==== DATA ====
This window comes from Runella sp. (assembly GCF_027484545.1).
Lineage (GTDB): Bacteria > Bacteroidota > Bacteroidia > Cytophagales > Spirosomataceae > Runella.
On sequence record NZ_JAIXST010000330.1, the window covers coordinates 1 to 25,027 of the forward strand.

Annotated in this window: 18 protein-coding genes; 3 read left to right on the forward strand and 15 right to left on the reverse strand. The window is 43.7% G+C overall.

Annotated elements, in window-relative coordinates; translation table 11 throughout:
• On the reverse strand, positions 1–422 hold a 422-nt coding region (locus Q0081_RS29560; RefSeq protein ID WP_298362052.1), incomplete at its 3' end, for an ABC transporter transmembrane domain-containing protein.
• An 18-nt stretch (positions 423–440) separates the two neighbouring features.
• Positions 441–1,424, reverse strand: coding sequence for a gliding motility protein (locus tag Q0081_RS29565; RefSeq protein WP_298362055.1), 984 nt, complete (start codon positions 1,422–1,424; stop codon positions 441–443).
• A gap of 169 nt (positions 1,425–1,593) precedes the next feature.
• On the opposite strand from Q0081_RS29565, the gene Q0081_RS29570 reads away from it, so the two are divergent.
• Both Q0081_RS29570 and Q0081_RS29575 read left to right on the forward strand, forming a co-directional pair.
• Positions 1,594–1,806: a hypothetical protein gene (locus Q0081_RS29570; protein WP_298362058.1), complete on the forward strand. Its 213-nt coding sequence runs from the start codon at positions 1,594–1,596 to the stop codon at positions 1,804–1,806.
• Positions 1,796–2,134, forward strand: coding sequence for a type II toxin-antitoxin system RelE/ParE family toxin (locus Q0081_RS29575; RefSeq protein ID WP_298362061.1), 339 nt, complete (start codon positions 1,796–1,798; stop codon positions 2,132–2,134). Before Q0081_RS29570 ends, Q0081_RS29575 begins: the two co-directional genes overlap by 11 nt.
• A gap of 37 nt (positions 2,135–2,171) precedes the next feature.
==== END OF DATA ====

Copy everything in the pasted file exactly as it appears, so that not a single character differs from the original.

This window comes from Runella sp. (assembly GCF_027484545.1).
Lineage (GTDB): Bacteria > Bacteroidota > Bacteroidia > Cytophagales > Spirosomataceae > Runella.
On sequence record NZ_JAIXST010000330.1, the window covers coordinates 1 to 25,027 of the forward strand.

Annotated in this window: 18 protein-coding genes; 3 read left to right on the forward strand and 15 right to left on the reverse strand. The window is 43.7% G+C overall.

Annotated elements, in window-relative coordinates; translation table 11 throughout:
• On the reverse strand, positions 1–422 hold a 422-nt coding region (locus Q0081_RS29560; RefSeq protein ID WP_298362052.1), incomplete at its 3' end, for an ABC transporter transmembrane domain-containing protein.
• An 18-nt stretch (positions 423–440) separates the two neighbouring features.
• Positions 441–1,424, reverse strand: coding sequence for a gliding motility protein (locus tag Q0081_RS29565; RefSeq protein WP_298362055.1), 984 nt, complete (start codon positions 1,422–1,424; stop codon positions 441–443).
• A gap of 169 nt (positions 1,425–1,593) precedes the next feature.
• On the opposite strand from Q0081_RS29565, the gene Q0081_RS29570 reads away from it, so the two are divergent.
• Both Q0081_RS29570 and Q0081_RS29575 read left to right on the forward strand, forming a co-directional pair.
• Positions 1,594–1,806: a hypothetical protein gene (locus Q0081_RS29570; protein WP_298362058.1), complete on the forward strand. Its 213-nt coding sequence runs from the start codon at positions 1,594–1,596 to the stop codon at positions 1,804–1,806.
• Positions 1,796–2,134, forward strand: coding sequence for a type II toxin-antitoxin system RelE/ParE family toxin (locus Q0081_RS29575; RefSeq protein ID WP_298362061.1), 339 nt, complete (start codon positions 1,796–1,798; stop codon positions 2,132–2,134). Before Q0081_RS29570 ends, Q0081_RS29575 begins: the two co-directional genes overlap by 11 nt.
• A gap of 37 nt (positions 2,135–2,171) precedes the next feature.